Supplemental acetyl-l-carnitine is easily absorbed into the brain because it readily crosses the blood brain barrier. It acts as an antioxidant and provides neuroprotective effects to the brain, nervous system and genetic expression. It aids nerve growth factor during infancy and childhood which is essential with growth and development. ALC imparts neuroprotection to nerves during prenatal development and kids as it works with building the myelin sheath and is needed for cell growth. ALC is also frequently used to help the brain with age-related decline in memory, cognitive function, mood, movement, and navigation.

Acetyl-l-carnitine modulates several neurotransmitter systems including acetylcholine, dopamine, and GABA. It helps increase acetyl-CoA which strongly impacts metabolism and the production of acetylcholine, your memory neurotransmitter.

Additional benefits of acetyl-l-carnitine include its ability to help modulate certain groups of gene signals, i.e. the acetylation of histones. It can regulate NF-kappa B and BDNF which help support natural nerve repair in the brain, including the hippocampus and hypothalamus and nerves throughout the body.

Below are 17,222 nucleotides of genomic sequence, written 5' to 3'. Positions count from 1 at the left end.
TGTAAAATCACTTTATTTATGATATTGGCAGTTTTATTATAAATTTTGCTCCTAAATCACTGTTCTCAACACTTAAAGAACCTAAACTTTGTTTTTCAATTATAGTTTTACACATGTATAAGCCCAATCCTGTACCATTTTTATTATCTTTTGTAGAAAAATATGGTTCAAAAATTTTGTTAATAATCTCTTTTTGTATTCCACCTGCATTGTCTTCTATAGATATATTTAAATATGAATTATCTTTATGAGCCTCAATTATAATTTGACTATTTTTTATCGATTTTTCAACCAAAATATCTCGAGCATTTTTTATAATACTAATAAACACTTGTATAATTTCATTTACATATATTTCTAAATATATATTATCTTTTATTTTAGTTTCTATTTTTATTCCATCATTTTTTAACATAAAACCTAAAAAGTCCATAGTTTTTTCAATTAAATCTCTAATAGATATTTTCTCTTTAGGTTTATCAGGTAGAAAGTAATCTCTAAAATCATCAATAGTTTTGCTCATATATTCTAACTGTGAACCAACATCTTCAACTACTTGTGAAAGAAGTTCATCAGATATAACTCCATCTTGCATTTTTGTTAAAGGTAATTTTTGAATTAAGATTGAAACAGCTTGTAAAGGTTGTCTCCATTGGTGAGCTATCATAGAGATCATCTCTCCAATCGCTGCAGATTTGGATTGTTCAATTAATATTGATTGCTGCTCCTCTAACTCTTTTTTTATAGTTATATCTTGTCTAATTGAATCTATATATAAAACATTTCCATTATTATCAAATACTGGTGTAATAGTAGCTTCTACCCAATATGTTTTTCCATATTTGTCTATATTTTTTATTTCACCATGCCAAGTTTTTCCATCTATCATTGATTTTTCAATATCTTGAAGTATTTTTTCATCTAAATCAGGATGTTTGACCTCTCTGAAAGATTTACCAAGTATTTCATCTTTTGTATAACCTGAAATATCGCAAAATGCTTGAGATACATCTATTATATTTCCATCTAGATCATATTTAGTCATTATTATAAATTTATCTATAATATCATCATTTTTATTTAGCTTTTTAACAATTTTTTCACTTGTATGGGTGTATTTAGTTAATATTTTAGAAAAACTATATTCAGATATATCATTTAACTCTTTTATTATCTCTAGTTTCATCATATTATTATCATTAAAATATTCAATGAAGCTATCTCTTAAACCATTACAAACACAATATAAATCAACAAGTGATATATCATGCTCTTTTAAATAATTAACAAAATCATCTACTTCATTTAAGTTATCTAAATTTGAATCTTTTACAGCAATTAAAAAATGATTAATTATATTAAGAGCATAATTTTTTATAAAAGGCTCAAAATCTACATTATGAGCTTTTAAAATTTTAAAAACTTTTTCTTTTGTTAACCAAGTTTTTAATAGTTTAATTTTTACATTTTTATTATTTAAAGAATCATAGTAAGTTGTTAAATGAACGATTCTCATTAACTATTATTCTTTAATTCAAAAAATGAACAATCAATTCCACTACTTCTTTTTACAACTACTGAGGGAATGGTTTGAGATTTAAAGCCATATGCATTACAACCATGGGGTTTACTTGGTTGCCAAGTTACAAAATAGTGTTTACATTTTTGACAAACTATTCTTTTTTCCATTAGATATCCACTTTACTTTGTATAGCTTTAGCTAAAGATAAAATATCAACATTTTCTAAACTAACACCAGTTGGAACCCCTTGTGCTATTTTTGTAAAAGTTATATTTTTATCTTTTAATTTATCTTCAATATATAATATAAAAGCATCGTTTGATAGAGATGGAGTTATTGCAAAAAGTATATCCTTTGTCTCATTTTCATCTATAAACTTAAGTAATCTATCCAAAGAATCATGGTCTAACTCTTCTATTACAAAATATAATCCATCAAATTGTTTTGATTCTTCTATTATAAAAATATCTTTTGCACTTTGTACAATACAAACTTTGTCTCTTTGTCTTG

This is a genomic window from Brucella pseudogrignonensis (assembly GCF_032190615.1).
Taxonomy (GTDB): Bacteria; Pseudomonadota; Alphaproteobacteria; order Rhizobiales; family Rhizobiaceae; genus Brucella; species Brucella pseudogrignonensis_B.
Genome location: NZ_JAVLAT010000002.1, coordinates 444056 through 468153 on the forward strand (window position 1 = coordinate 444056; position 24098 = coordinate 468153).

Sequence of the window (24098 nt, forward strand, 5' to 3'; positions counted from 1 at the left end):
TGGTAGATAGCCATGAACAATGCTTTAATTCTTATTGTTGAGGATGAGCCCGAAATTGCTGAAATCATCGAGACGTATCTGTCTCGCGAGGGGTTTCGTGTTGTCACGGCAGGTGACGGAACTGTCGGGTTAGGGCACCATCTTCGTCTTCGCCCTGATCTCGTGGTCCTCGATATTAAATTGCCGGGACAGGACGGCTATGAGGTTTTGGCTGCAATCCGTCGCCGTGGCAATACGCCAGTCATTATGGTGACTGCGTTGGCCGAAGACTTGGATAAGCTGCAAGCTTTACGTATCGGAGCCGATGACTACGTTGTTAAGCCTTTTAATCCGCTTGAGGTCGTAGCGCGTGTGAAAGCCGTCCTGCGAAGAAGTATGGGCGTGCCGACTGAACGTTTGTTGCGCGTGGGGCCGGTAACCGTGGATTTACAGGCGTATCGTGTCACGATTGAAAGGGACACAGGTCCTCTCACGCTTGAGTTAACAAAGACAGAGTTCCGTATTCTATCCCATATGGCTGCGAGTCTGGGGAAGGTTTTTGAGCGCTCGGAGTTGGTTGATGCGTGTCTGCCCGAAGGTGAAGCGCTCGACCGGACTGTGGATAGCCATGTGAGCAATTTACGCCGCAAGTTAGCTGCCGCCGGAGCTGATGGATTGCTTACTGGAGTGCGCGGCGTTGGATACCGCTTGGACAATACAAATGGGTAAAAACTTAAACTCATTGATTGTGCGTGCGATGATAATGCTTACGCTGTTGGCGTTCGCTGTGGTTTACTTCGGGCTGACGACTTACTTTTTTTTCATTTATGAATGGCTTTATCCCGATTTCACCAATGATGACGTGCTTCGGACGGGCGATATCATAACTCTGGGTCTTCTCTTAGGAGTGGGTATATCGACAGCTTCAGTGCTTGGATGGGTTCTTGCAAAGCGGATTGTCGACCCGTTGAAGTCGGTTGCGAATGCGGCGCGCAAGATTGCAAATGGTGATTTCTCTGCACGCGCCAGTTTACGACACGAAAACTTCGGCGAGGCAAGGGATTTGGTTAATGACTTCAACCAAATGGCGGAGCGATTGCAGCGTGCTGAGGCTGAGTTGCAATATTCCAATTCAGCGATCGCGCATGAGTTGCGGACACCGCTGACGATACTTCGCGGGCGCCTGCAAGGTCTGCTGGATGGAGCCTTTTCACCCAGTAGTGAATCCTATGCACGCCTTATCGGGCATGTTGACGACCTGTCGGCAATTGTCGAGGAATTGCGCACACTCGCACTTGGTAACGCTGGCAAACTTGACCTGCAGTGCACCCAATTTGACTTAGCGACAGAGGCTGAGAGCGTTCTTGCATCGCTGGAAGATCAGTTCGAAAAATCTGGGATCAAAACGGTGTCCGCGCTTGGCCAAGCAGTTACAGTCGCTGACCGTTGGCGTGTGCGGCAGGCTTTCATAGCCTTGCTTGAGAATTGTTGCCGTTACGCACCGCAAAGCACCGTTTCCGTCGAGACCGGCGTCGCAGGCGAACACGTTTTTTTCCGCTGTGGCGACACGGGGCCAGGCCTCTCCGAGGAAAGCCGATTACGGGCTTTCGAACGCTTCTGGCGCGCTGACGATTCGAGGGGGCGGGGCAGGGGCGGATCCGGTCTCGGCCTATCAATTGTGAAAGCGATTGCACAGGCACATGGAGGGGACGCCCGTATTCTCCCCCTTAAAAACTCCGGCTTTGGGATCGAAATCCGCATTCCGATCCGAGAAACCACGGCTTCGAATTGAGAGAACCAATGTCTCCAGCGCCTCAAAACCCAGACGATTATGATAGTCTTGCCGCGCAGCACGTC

Mood Support

Because of acetyl-l-carnitine’s ability to get into the brain and integral role with mitochondria, BDNF, and NF-kappa B, acetyl-l-carnitine has been studied for its effect on mood. Animals prone to negative, depressed moods were found to have very low levels of acetyl-l-carnitine in the hippocampus, coupled with elevated glutamate (excitatory neurotransmitter) and diminished brain plasticity.

Similarly in adults, especially women, who had experienced childhood traumas and neglect had low ALC levels. Supplementation with acetyl-l-carnitine significantly improved mood and stress tolerance in those with low moods or who felt chronically stressed and defeated. Results were often seen within a week or less. Even in the elderly, individuals who had a chronic “glass half empty mood” notice positive changes in mood in just a short time without side effects.

Supports Peripheral Nerve Structure and Eye Focus

Acetyl-l-carnitine provides support for peripheral nerve tissue and repair in a number of ways. In a comparison experiment in rats between gabapentin and ALC for sciatic nerve support, high dose intravenous acetyl-l-carnitine outperformed gabapentin in managing nerve function when the nerve was compressed. Acetyl-l-carnitine helped protect and restore nerve structure and myelin sheath. In cell studies, acetyl-l-carnitine increased the number of regenerating nerve fibers and the quality of the nerve tissue.

You have probably experienced at one time or another, a feeling of wooziness that occurs when you turn your head rapidly. This can be the result of your eye gaze not caught up with the movement of your head. Support of the eye-nerve connection with ALC may be helpful. An animal study found that after 24 weeks of acetyl-l-carnitine intake, gaze stability improved with head movement.